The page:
CoovaChilli, the open-source access controller, is getting better all the time. Thanks go out to the growing forum, mailing list, and IRC communities for valuable patches and ideas! There is no wonder, then, why CoovaChilli continues to be used in more networks; municipal, mesh, and individual. I hear that Moovera is using it, and I have been helping out in integrating it. If you have more success stories, please do share. We like hearing about that sort of stuff.

With Open-mesh, you are able to select one of several pre-defined service providers using the dashboard. They will also follow up with a more generalized configuration option for using your own RADIUS and captive portal settings. You can now select CoovaAAA, our free hotspot AAA service, to manage your open-mesh hotspots by following these instructions. This will use Coova’s basic login form captive portal. Once the more generic configuration option is available, then you will be able to utilize any Portal / RADIUS combination - including Drupal and Facebook.


For assistance, feel free to join the forum or a mailing list, after rereading the directions.


CoovaEWT is our web-based configuration system. It comprises of two main pieces: the web application and the web services that drive it. The web application itself is pure static HTML and Javascript - able to run in any web container (browser, Adobe AIR, WebKit, XULRunner, Firefox add-on, etc).

The web application uses Ajax calls against the EWT web services to build the user interface screens, get and save configurations, and can do wizard like interactive dialogs. A wide range of user interfaces are able to be defined in XML and shell scripts that reside on each device - accessible by  a single web application.


A recent snapshot of the CoovaEWT web application is includes in the just released CoovaFX version 1.3. Right click on the (enabled) Coova icon selecting Launch CoovaEWT under the Config menu. This will bring up the embedded web application, ready for you to enter the IP Address of the CoovaEWT enabled device.


Of course, you will need to have a CoovaEWT enabled device before this application is usable, see below.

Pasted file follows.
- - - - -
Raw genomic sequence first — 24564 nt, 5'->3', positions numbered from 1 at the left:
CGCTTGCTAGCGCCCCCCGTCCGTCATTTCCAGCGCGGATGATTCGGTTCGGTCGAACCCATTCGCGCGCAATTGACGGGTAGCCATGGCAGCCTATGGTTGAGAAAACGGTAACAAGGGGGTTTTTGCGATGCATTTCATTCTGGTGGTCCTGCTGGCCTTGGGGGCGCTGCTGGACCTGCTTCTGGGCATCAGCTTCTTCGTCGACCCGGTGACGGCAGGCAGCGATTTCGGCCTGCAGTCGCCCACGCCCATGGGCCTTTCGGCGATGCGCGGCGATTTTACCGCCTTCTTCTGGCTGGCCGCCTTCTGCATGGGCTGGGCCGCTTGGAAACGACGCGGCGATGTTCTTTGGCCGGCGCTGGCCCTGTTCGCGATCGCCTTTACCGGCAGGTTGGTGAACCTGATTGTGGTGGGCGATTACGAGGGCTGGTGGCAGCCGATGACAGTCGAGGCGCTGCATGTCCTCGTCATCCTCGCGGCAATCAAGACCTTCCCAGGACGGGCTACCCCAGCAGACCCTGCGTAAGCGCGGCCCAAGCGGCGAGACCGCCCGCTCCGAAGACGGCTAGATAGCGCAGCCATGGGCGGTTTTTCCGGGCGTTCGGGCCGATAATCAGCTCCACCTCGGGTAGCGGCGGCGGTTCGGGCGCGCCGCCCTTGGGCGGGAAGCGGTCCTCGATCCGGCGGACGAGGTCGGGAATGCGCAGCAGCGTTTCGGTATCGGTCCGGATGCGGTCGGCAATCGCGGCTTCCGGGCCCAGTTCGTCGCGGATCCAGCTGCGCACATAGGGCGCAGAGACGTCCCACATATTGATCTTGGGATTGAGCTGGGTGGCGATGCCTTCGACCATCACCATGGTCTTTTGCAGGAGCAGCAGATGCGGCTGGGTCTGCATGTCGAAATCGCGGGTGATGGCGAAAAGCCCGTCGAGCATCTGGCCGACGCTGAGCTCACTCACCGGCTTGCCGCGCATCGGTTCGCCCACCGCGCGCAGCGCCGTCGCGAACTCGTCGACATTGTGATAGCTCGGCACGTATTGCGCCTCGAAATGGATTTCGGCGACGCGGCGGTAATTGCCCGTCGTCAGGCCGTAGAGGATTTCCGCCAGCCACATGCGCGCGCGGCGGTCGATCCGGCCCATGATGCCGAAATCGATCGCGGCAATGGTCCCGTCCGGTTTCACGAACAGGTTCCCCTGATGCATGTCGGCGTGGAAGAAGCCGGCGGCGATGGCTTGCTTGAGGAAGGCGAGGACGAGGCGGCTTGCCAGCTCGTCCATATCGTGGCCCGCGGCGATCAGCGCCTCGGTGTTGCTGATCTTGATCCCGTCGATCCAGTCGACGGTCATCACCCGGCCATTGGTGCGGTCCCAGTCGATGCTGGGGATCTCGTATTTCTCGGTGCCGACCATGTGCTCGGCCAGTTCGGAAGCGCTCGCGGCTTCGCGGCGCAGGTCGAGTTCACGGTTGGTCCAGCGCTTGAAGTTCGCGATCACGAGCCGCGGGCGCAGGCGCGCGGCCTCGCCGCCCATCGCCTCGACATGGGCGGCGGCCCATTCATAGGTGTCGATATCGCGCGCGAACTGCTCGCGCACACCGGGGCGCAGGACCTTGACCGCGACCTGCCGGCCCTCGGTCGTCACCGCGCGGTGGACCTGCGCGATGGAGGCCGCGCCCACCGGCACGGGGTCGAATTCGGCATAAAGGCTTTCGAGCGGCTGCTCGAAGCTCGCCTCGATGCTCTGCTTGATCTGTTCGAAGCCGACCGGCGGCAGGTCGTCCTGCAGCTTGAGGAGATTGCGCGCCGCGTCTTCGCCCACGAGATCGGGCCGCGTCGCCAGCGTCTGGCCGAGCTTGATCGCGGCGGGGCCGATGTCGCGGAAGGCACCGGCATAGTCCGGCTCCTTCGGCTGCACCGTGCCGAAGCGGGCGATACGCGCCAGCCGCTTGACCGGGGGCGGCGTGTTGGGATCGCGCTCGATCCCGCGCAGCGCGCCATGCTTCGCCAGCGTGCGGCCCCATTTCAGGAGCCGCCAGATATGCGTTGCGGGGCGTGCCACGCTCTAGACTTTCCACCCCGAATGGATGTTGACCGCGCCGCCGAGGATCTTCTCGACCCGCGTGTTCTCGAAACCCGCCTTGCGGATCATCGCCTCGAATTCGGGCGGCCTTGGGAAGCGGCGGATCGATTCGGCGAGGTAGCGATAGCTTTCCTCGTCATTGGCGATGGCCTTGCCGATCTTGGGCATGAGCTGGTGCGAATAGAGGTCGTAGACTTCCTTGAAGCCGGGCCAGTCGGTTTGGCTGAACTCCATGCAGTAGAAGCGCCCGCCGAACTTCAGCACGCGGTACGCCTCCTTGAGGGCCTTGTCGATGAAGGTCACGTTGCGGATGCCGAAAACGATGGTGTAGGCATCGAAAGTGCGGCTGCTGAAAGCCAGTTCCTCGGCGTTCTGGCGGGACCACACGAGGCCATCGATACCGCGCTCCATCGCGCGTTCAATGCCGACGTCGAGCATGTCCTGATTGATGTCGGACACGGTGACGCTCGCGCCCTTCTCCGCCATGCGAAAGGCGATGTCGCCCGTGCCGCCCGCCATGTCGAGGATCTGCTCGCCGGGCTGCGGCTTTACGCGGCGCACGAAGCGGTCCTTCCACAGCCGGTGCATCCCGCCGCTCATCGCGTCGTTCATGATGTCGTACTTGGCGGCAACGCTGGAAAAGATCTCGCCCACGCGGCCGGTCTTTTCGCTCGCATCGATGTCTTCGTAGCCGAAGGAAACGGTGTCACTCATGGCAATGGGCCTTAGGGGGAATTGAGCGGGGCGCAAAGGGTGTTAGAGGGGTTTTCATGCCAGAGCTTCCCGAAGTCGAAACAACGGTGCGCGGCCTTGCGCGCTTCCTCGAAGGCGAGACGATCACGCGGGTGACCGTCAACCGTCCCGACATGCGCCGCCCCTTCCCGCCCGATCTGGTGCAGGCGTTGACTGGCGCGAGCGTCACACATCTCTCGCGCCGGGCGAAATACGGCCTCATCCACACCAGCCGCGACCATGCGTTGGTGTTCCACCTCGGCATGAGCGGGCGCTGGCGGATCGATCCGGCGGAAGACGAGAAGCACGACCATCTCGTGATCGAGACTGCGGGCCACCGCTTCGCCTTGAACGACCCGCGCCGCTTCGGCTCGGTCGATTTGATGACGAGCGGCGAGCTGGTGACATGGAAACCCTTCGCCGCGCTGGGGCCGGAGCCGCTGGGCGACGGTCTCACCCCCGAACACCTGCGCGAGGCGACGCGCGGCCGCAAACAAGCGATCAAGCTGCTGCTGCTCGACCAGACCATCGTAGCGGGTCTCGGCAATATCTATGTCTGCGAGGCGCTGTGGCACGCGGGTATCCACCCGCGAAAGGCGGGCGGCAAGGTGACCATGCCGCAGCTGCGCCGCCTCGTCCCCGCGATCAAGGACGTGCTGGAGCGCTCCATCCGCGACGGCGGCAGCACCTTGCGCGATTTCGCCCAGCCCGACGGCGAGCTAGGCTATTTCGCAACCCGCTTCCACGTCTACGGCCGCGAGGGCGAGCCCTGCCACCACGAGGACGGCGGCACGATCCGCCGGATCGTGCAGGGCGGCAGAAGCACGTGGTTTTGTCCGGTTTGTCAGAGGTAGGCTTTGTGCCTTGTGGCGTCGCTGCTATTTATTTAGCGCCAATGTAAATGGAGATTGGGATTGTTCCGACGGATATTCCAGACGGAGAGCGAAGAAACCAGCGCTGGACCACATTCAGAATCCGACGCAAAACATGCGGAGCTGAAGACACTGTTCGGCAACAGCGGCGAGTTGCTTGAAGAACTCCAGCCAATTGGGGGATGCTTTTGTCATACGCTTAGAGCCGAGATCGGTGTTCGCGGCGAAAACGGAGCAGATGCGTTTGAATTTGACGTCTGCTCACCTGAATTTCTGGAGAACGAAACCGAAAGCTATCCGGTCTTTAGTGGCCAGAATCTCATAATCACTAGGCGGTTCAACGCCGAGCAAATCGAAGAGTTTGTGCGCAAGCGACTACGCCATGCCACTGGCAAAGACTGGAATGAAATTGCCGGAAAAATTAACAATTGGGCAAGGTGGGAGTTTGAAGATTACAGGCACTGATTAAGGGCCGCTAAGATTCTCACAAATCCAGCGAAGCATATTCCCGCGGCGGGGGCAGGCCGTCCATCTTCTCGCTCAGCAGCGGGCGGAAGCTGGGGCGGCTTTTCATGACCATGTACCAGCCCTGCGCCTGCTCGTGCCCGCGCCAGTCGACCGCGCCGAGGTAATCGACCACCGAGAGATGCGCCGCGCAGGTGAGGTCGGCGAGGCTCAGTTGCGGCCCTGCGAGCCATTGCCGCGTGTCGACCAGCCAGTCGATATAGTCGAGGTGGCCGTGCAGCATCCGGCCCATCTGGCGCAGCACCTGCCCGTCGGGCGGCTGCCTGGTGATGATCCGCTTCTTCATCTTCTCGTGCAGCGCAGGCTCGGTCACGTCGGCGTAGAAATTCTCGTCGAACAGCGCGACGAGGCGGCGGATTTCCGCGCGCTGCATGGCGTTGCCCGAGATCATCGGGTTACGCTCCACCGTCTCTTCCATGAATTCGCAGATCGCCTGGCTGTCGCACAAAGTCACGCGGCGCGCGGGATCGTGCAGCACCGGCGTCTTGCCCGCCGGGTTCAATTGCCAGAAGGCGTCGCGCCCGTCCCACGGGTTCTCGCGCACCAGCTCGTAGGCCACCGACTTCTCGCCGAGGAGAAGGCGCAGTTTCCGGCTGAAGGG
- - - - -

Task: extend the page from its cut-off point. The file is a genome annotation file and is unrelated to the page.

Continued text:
Also in the version 1.3 release is the ability to change the User-Agent used in WISPr requests.

Open-mesh w/ EWT

While doing a bit of work on open-mesh routers, I found it nice to have at least a minimal user interface. If for nothing else, to check status information and start and stop chilli.


Download and install capd-open-mesh.

OpenWrt w/ EWT

Very much a work in progress, but enough to play with and get started using. Backup your UCI settings before using. After making changes, be sure to verify your UCI settings.


Road to CoovaAP 2.0

Many people have been asking about a new release for CoovaAP. While there are some bugs, it still remains probably the best, most integrated, open-source Hotspot-centric firmware available. The difficult issue going forward is that the current version is based on OpenWrt WhiteRussian which is no longer supported, even in the slightest, by OpenWrt. Upgrading to Kamikaze is the right thing to do, however, it brings other complications - like the lack of nvram, a completely new configuration system, and a wider range of hardware and software to support. For CoovaAP 2.0, the Kamikaze version, the idea is to use CoovaEWT for the web interface and package everything for easy installation on stock OpenWrt devices, using the standard software repositories.

However, with X-Wrt, Lua, and LuCI being more integrated into the stock OpenWRT distribution, it may become problematic as I foresee configuration and init script differences and conflicts. While X-Wrt tries to make everything (but the kitchen sink) configurable for software application, CoovaAP is kept simple and integrated across applications to configure for firmware features. The X-Wrt project is moving in the direction of being more integrated, driven by the features presented in their web interface. But, with their feature configuration logic tied to their web interface (and dependencies), it is unlikely that we can combine efforts. In my opinion, OpenWrt would be better off abstracting the feature configuration logic into an API (which could be UCI itself) separate from their web presentation. If they did this, I believe it would broaden the development community and better the project by not limiting the feature set to that of one web interface.

In the end, we will probably have to distribute pre-built images for CoovaAP 2.0 set to use our own repositories. With no ‘upgrade path’ between WhiteRussian and Kamikaze, it would be nice to keep supporting the CoovaAP 1.X branch - for this we ask for community involvement and support!